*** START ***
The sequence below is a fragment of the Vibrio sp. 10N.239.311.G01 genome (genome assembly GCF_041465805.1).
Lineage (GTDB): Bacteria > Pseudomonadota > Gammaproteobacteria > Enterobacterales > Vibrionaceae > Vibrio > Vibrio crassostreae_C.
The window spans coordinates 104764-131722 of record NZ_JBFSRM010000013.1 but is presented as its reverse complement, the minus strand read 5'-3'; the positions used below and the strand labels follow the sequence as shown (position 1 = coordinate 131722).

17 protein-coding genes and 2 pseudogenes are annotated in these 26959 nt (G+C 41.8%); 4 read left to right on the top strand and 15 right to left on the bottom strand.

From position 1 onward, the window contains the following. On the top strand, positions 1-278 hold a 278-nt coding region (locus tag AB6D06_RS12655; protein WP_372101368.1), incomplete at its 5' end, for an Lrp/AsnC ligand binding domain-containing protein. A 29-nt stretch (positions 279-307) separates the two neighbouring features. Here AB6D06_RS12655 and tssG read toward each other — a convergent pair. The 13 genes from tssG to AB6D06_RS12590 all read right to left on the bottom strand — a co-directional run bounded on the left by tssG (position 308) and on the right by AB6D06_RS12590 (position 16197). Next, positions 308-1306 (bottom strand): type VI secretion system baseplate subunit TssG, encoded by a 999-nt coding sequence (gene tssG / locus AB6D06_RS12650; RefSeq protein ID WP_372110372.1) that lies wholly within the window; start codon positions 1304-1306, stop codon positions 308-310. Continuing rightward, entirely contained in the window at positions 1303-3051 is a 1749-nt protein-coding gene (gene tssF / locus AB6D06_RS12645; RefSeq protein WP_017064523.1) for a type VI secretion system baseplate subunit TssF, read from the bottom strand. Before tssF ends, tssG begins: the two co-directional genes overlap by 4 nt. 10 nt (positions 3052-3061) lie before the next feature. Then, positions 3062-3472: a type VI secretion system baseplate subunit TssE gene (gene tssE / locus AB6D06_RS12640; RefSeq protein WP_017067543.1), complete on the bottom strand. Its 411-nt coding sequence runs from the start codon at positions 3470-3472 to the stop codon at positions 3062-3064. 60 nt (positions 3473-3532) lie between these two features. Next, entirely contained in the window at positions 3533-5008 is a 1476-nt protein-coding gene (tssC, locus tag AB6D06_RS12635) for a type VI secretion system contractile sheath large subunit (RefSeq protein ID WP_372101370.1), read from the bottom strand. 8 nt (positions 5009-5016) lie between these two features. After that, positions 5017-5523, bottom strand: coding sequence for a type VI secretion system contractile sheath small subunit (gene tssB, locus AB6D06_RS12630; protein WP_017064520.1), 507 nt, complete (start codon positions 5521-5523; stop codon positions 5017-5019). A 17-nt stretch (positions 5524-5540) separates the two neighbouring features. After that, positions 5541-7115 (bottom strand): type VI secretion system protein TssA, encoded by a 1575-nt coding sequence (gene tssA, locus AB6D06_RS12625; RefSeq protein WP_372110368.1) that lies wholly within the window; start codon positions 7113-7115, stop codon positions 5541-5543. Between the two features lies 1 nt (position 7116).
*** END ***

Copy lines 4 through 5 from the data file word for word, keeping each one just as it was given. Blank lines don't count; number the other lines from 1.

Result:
17 protein-coding genes and 2 pseudogenes are annotated in these 26959 nt (G+C 41.8%); 4 read left to right on the top strand and 15 right to left on the bottom strand.

From position 1 onward, the window contains the following. On the top strand, positions 1-278 hold a 278-nt coding region (locus tag AB6D06_RS12655; protein WP_372101368.1), incomplete at its 5' end, for an Lrp/AsnC ligand binding domain-containing protein. A 29-nt stretch (positions 279-307) separates the two neighbouring features. Here AB6D06_RS12655 and tssG read toward each other — a convergent pair. The 13 genes from tssG to AB6D06_RS12590 all read right to left on the bottom strand — a co-directional run bounded on the left by tssG (position 308) and on the right by AB6D06_RS12590 (position 16197). Next, positions 308-1306 (bottom strand): type VI secretion system baseplate subunit TssG, encoded by a 999-nt coding sequence (gene tssG / locus AB6D06_RS12650; RefSeq protein ID WP_372110372.1) that lies wholly within the window; start codon positions 1304-1306, stop codon positions 308-310. Continuing rightward, entirely contained in the window at positions 1303-3051 is a 1749-nt protein-coding gene (gene tssF / locus AB6D06_RS12645; RefSeq protein WP_017064523.1) for a type VI secretion system baseplate subunit TssF, read from the bottom strand. Before tssF ends, tssG begins: the two co-directional genes overlap by 4 nt. 10 nt (positions 3052-3061) lie before the next feature. Then, positions 3062-3472: a type VI secretion system baseplate subunit TssE gene (gene tssE / locus AB6D06_RS12640; RefSeq protein WP_017067543.1), complete on the bottom strand. Its 411-nt coding sequence runs from the start codon at positions 3470-3472 to the stop codon at positions 3062-3064. 60 nt (positions 3473-3532) lie between these two features. Next, entirely contained in the window at positions 3533-5008 is a 1476-nt protein-coding gene (tssC, locus tag AB6D06_RS12635) for a type VI secretion system contractile sheath large subunit (RefSeq protein ID WP_372101370.1), read from the bottom strand. 8 nt (positions 5009-5016) lie between these two features. After that, positions 5017-5523, bottom strand: coding sequence for a type VI secretion system contractile sheath small subunit (gene tssB, locus AB6D06_RS12630; protein WP_017064520.1), 507 nt, complete (start codon positions 5521-5523; stop codon positions 5017-5019). A 17-nt stretch (positions 5524-5540) separates the two neighbouring features. After that, positions 5541-7115 (bottom strand): type VI secretion system protein TssA, encoded by a 1575-nt coding sequence (gene tssA, locus AB6D06_RS12625; RefSeq protein WP_372110368.1) that lies wholly within the window; start codon positions 7113-7115, stop codon positions 5541-5543. Between the two features lies 1 nt (position 7116).